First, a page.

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Irish Childhood Traditions by Bridget Haggerty
In the old days, at the appearance of the new moon, many Irish children would link hands and dance, keeping time to this charming little verse:
I see the moon, the moon sees me,
God Bless the moon and God Bless me;
Thereís grace in the cottage and grace in the hall,
And the grace of God is over us all.
And thereís many an Irish mother who sang the following ditty as she bounced her baby on her knee:
How many miles to Dub-l-in,
Three score and ten,
Will we be there by candle light?
Yes and back again;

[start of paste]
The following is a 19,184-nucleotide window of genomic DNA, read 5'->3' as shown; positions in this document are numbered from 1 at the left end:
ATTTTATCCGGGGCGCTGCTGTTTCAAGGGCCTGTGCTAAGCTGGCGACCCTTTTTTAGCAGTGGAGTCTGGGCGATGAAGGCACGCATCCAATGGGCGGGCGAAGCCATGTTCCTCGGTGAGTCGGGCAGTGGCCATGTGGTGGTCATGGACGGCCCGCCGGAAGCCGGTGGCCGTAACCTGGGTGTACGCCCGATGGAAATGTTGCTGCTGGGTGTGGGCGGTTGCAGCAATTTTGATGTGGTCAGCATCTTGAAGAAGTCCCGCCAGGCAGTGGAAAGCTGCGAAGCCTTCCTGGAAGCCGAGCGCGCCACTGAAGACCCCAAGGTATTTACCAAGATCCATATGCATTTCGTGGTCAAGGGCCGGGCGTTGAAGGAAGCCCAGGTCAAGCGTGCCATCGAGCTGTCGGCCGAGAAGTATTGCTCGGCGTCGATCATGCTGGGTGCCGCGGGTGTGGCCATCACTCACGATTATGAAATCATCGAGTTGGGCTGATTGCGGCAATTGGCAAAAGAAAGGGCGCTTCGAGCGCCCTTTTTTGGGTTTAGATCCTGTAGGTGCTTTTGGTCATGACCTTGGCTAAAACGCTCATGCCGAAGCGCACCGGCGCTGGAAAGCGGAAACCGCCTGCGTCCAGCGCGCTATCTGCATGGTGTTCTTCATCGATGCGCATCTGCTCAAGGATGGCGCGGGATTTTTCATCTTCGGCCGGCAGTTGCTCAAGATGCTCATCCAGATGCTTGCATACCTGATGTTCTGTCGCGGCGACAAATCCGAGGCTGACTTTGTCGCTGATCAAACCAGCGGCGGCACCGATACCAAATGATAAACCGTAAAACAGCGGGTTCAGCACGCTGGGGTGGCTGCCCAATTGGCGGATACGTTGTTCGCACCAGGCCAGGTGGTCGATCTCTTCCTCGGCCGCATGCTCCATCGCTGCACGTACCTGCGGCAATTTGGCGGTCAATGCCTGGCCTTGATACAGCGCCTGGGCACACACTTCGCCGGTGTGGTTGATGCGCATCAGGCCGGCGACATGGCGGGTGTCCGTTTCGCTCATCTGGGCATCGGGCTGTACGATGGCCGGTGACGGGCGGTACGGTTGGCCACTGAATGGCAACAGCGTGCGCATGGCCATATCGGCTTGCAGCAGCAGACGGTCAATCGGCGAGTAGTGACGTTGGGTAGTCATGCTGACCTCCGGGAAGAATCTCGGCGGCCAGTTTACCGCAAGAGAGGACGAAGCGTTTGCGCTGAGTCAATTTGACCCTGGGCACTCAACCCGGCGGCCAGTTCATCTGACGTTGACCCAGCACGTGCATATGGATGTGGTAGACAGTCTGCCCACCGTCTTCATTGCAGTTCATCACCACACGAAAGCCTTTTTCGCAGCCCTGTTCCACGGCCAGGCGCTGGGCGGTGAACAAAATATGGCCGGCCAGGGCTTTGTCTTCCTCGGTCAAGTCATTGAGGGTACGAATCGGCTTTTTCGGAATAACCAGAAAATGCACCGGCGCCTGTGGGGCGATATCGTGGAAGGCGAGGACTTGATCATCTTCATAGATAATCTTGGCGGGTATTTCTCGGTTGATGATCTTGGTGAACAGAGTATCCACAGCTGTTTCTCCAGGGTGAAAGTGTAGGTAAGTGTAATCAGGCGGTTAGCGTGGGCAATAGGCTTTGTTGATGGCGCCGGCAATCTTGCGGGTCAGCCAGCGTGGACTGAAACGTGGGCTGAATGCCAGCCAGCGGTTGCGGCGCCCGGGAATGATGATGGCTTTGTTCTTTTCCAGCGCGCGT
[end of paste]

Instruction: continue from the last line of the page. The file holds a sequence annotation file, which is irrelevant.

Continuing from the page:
Hupp, hupp my little horse,
Hupp, hupp, again.
The 'cradle daysí of grandparents and great-grandparents, when an expectant mother had to perform many a strange ritual in order to avoid a fairy changeling ending up in her crib. Among these odd activities were putting a horseshoe on the doorpost, placing a prayerbook under her pillow, cutting a notch in a black catís tail, and breaking a new potato on the hearthstone!
Even after the baby was born, custom demanded that after the infant first opened its eyes, it must gaze on a blaze of candlelight to make certain it would prefer deeds of light to deeds of darkness.
'When they could create nothing else, to create a child of their own was as precious as finding a jewel in a turnip field.' ( From 'The Silent People' by Walter Macken)
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